This past week, as I was taking a brief break between my music classes, I began flipping through the journals of my students. I have assigned a journal to each of my students in my 3rd, 4th, 5th, and 6th grade classes, asking them to write various assignments for the different sections of popular songwriting structure (ex. chorus, verse). The first couple of weeks consisted of simple rhyming exercises, with lines such as, "I have a cat/It is fat/And it ate a rat/Now it is flat." Cute, but just a stepping stone to the real goal: for the students to find a safe place - an outlet for their struggles, their happiness, their imagination, their stories.
After searching piles of pages and words, I stopped short at the sight of one student's lyrics. This particular student had written words of deep pain and struggle in her life - not exactly what I am used to seeing in the writings of my students. Lines such as, "crying out and no one hears me," and "nobody's seen the things I have/sometimes so hard to get through this," caused me to bring my evaluation to a complete stop. Was this a cry for help? How much do I ask about? Do I pry or just sit back and wait for her to talk, if she talked at all? Can I include this in the summer song project or is it just too personal?
The next class time, I had the students write more verses and they were given the opportunity to sing, rap, or speak their writings in the last portion of our time together. I was amazed at the line of students willing to voice their work in front of everyone at the end of class. (Typically when I ask about a public display of their work, you would think that I had asked them who wanted to get their teeth pulled out). I was especially impressed when the student who had written such personal lyrics was the first in line to share her work. I watched as she poured her whole self into every word, every note of a melody she was creating out of a desire to finally be heard.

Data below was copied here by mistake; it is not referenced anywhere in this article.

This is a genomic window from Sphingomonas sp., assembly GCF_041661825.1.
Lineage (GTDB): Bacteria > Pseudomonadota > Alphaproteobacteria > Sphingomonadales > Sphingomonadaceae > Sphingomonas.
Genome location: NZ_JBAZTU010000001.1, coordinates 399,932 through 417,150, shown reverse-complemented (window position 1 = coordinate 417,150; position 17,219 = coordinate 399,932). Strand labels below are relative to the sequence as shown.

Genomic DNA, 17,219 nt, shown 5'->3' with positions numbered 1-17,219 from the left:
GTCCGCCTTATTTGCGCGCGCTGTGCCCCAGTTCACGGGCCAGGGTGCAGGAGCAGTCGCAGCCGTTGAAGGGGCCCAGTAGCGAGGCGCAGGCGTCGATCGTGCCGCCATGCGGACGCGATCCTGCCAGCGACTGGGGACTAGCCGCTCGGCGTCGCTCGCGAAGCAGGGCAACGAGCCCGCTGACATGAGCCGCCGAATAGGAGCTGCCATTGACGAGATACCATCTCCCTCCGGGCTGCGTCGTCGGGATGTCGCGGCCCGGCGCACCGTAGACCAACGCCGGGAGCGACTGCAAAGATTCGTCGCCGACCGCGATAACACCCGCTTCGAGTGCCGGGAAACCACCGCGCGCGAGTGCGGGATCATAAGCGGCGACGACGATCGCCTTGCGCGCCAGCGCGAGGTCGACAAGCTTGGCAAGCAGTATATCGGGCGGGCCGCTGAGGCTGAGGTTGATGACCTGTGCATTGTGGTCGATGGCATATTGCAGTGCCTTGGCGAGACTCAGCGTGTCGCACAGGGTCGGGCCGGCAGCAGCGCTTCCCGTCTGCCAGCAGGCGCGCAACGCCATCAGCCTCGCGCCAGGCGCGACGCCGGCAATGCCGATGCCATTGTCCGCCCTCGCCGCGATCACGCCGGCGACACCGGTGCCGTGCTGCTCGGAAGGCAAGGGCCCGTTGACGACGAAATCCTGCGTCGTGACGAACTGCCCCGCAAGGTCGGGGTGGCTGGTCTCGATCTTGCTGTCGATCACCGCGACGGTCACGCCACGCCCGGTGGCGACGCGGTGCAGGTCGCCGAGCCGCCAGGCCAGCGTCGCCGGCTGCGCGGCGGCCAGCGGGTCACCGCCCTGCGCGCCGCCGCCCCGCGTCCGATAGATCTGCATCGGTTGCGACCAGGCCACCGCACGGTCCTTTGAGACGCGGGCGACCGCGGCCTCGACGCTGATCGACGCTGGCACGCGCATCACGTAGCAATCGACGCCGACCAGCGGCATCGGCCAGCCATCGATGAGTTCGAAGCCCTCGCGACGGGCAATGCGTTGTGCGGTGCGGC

During the next class, I pulled her aside and talked to her about the deep value of expressing our innermost frustrations and hurt through writing and song. I made sure she knew that a pen and paper is there for the purpose of talking about things that you feel like you cannot verbally communicate, but that, at some point, it's also important to find someone you can trust to talk about it to. As her class was lining up to go to their next class, she walked up to me and said, "Hey, I just needed you to know that this song is about my dad. I haven't seen him in six years." Then she walked away.
I have since then heard her make comments to other students about her hatred for her father - the things she would do if she saw him, past experiences of disappointments, etc.
I am completely aware of the broken world that I have entered when I walk into my classroom. I realize that a consistent, present father figure is rare among my students. I know that there are situations of hurt and abuse everywhere. The process of healing and change is a long, blurry road. I am not expecting lives to completely turn around within a summer's amount of time.
But if one child expresses herself through songwriting and finds a creative outlet there, I know that I have, in some way, helped to pave the way on that blurry road. That need is discovered and I pray that I can be used to meet it as an encourager; a healthy enabler of expressing oneself through creativity. And I pray that this child can find the source of creative outlets, the true Creator of life breathed into our expression of art - that this child can find the mender of our brokenness and the healing that our needy lives so desperately cry out for.